The supply chain industry grew during the Coronavirus disease (COVID-19) crisis and so did the need for faster operational processes and automation of human tasks. As part of it, the logistics sector is struggling to meet the growing consumer demands, high labor costs, regulatory measures and siloed data, whilst complying with a dynamic environment. Complexities woven in the industry are not just occasional, but tend to create a ripple effect across the infrastructure. Ultimately, the warehouse workforce strives to meet customers’ requirements by managing incoming orders through multiple layers, regardless of inventory processes.
To improve the last mile of logistics operations, companies started looking into micro-fulfillment. This hybrid model brings the inventory closer to consumers, encompassing traditional technology and automation with in-store picking. Micro-fulfillment ensures quicker product delivery to the end-users, involves efficient tech-based order picking, is easier to establish and reduces operational costs. Retailers are now adopting micro-fulfillment strategies for instant consumer gratification and improved product accessibility, as a competitive advantage.
Micro-fulfillment infrastructure relies on automation, and although hardware capabilities are highly relevant, the software is what determines the true value added to the whole process. Such a robust vision software enables the automated picking and stacking of random objects and ensures easy segmentation, classification and quality control, while suggesting the best way to pick any item varying in shape, size, color and position. This allows robots to handle closely stacked or overlapping items, as well as transparent or highly reflective objects. Just as the camera and gripper are the eyes and arms of a robot, the vision software is the brain that translates the image and directs the robot to move accordingly.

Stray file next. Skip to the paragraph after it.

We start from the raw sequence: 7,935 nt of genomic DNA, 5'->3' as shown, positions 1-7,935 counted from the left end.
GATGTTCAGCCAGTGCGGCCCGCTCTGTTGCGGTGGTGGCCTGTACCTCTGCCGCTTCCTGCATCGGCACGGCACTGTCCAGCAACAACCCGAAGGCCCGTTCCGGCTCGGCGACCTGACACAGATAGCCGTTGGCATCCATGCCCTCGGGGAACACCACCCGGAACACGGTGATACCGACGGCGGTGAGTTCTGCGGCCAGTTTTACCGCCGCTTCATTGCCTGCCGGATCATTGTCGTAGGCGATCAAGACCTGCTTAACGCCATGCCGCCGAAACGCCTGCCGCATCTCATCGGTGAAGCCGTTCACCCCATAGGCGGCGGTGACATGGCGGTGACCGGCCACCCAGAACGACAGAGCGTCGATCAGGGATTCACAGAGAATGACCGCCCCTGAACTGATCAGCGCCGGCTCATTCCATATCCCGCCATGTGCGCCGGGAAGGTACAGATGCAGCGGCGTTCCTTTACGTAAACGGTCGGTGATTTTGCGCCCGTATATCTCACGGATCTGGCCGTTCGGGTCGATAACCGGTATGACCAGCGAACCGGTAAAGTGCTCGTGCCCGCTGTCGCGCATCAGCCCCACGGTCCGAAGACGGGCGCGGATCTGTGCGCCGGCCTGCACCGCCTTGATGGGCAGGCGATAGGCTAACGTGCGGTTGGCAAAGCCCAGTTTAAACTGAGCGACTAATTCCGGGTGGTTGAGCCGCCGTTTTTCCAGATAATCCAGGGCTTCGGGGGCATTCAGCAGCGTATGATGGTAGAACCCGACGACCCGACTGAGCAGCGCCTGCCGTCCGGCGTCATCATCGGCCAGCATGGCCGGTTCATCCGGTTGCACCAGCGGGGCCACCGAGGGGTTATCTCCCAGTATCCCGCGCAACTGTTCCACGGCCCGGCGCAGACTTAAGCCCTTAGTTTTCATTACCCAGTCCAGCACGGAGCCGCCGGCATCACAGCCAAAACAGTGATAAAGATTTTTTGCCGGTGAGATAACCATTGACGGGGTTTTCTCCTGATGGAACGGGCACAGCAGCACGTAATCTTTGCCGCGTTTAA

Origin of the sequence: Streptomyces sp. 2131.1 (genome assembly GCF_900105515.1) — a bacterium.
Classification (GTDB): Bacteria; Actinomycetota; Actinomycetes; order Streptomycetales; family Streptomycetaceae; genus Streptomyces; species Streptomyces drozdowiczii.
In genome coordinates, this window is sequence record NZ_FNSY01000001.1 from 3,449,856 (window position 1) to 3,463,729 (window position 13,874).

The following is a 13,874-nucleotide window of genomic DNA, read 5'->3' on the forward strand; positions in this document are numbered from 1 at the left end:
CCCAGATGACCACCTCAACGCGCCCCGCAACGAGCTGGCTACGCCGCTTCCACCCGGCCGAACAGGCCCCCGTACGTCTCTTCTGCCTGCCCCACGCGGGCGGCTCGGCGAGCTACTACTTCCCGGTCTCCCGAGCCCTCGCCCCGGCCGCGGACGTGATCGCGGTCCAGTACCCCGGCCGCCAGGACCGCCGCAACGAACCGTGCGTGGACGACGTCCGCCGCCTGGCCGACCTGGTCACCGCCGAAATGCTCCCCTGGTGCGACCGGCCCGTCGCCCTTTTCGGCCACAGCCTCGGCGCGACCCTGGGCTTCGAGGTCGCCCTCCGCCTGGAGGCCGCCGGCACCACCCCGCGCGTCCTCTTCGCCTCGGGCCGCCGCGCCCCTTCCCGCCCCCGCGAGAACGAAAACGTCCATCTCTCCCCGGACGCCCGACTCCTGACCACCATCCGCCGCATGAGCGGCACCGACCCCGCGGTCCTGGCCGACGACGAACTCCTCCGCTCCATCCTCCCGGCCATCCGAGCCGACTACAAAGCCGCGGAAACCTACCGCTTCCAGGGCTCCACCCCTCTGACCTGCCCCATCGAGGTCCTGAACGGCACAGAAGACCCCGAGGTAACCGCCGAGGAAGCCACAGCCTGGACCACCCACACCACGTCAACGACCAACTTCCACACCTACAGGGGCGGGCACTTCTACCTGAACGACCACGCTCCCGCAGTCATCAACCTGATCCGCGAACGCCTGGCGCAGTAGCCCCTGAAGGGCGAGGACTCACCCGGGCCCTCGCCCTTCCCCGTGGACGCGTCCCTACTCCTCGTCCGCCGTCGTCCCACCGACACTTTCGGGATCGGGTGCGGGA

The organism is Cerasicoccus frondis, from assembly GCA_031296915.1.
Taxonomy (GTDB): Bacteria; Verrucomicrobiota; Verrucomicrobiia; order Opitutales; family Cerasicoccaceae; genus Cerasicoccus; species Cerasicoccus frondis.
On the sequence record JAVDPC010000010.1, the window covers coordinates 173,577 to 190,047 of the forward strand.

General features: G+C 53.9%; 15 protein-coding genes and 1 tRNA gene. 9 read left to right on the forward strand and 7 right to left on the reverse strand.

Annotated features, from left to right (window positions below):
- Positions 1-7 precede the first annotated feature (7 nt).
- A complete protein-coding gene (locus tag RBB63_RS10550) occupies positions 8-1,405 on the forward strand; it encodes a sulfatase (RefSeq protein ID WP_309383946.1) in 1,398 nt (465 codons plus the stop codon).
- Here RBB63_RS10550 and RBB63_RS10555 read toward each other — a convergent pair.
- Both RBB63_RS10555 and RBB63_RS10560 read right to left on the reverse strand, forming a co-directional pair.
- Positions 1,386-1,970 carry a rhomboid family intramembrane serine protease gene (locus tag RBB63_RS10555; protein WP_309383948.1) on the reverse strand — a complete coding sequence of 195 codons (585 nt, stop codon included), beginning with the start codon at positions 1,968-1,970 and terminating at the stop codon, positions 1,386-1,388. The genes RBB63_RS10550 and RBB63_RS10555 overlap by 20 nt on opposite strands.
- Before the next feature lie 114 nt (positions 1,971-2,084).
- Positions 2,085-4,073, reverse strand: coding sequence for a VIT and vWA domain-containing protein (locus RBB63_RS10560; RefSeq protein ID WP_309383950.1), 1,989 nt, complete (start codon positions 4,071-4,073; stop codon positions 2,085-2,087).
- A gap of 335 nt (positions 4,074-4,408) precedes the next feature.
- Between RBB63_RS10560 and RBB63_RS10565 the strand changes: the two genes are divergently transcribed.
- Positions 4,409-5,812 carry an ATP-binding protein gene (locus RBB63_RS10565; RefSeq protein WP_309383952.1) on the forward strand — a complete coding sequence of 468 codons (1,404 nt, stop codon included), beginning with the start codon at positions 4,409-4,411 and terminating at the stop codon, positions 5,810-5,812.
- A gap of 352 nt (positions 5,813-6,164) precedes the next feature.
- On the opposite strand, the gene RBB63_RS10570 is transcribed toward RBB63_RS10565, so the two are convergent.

Since these are complex technologies in a very dynamic industry, it is essential for system integrators to look for a transparent long-term partnership with companies that empower them to understand the technologies used, rather than a one-time solution provider. This will allow them to remain flexible in a very fast-paced market, avoiding the hardware lock-ins of black-box solutions and ensuring they can always integrate the latest technologies in their systems. The path toward success for system integrators starts with recognizing their true challenges, considering alternative solutions to tackle them and employing the right tools to do so, all while making sure they remain self-reliant.
With trust as a driving factor of long-term success, ensure each client receives a robust solution with proven software architecture to facilitate the successful development, management and maintenance of installations. To stimulate system integrators’ independency, consider a holistic approach by reflecting on topics, such as:
• Does the vendor provide a high-quality software that escalates their logistics performance?
• Will they receive additional services, such as support and maintenance?
• How experienced, stable and specialized is the software provider in the global market?
• How do they manage software deployment processes?
Despite the pandemic, micro-fulfillment operations are maximizing the efficiency of the supply chain industry. The amplified need to incorporate automation technologies is urging companies to modify their logistics strategies for better supply chain management. Warehouse automation is crucial in responding to this growing market economy and having robust software is pivotal. System integrators must seek sustainable solutions that best align with their interests, can integrate seamlessly and meet end-users' expectations. Additionally, partnering up with a software provider with extensive experience in computer vision and software development can improve their overall performance.